Ahead of Tonight’s GOP Debate in SC, Leading GOP Contenders Propose Mass Deportation or Self-Deportation
During this week’s official Republican response to the State of the Union address, South Carolina Governor Nikki Haley called on the country to resist “the siren call of the angriest voices” in how we welcome and treat immigrants. The fact is that the entire Republican presidential field is advancing policies on immigration that are pulled from the playbook of these “angriest voices.”
The field has followed the leader in an effort to appease the anti-immigrant crowd that now dominates the Republican base. Each candidate pledges to ramp up immigration enforcement, end executive action programs and block an initial path to legalization and an achievable path to citizenship – despite support for such a comprehensive reform package from a strong majority of Americans.
Donald Trump is receiving the explicit support and endorsement of white nationalist leaders in America, Both Trump and Ted Cruz proudly trumpet their associations with leading nativist lawmakers Rep. Steve King (R-IA) and Sen. Jeff Sessions (R-AL). Meanwhile, Marco Rubio is getting hit with attacks about his support for “amnesty” because he once backed a comprehensive immigration reform package that combined a 13 year path to citizenship with strong enforcement measures – a stance he disavows every chance he gets. For a party whose post-2012 autopsy called for the passage of comprehensive immigration reform, this is a remarkable development.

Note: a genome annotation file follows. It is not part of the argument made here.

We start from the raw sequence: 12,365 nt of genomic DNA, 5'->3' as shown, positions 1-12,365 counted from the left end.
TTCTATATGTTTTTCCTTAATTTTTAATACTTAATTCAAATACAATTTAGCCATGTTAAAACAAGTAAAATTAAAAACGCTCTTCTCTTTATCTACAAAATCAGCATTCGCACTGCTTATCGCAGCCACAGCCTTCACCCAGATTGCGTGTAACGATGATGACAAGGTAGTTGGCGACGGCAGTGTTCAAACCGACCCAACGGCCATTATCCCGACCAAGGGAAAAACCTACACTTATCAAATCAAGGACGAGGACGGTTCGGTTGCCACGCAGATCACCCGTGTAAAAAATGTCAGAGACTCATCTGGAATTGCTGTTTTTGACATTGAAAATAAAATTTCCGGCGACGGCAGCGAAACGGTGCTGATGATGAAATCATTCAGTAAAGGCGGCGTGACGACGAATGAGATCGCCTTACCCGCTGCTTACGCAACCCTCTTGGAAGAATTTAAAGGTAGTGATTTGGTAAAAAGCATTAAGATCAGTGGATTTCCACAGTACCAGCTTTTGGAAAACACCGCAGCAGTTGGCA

Here’s our updated take on where the three leading Republican candidates –Trump, Cruz, and Rubio – stand on immigration, with particular focus on the fundamental question of what to do with 11 million undocumented immigrants who are settled in America:
Donald Trump’s Mass Deportation Stance – and Embrace by White Nationalists: Donald Trump promises to round up and deport all 11 million undocumented immigrants in America within 18-24 months. He promises to deploy a Deportation Force to do the job and says the key is “good management.” In addition, he promises to revoke the citizenship of some 5 million U.S. citizen children whose parents are undocumented and deport them as well. He also says he will round up Syrian refugees already resettled in the U.S. and send them back. As if promising to expel a quarter of the nation’s Latino community and send refugees back to their persecutors isn’t enough, he recently called for a ban on the admission of all Muslims into the United States. We should not become desensitized to the radicalism of these nativist proposals nor his religious and racial bigotry. The fact that many GOP voters express support for these ideas is especially chilling. Nor should we overlook the fact that Trump’s words and “policy” prescriptions are havingreal-life consequences, including numerous instances of hate crimes and harassment against Latinos, Muslim-Americans, and African-Americans linked to the “combustible” atmosphere fostered by the candidate and his campaign (see this recap of the disturbing scene on display at the latest Trump event in Las Vegas). Trump remains the GOP frontrunner and his fellow candidates have so far refused to reject the notion of supporting Trump if he becomes the party’s nominee. While the white nationalist movement has been supportive of Trump in recent months, key elements of the movement are now taking the next step and engaging politically. Jared Taylor, founder of white supremacist magazine American Renaissance, recorded robocalls in Jan. 2016 telling potential Iowa caucus-goers to support Trump, per Talking Points Memo. Meanwhile, the family and ex-staffers of former Alabama Gov. and pro-segregation leader George Wallace reflected to BuzzFeed that Trump and Wallace’s campaigns share much in common, including attempts to stoke “fear and hate.”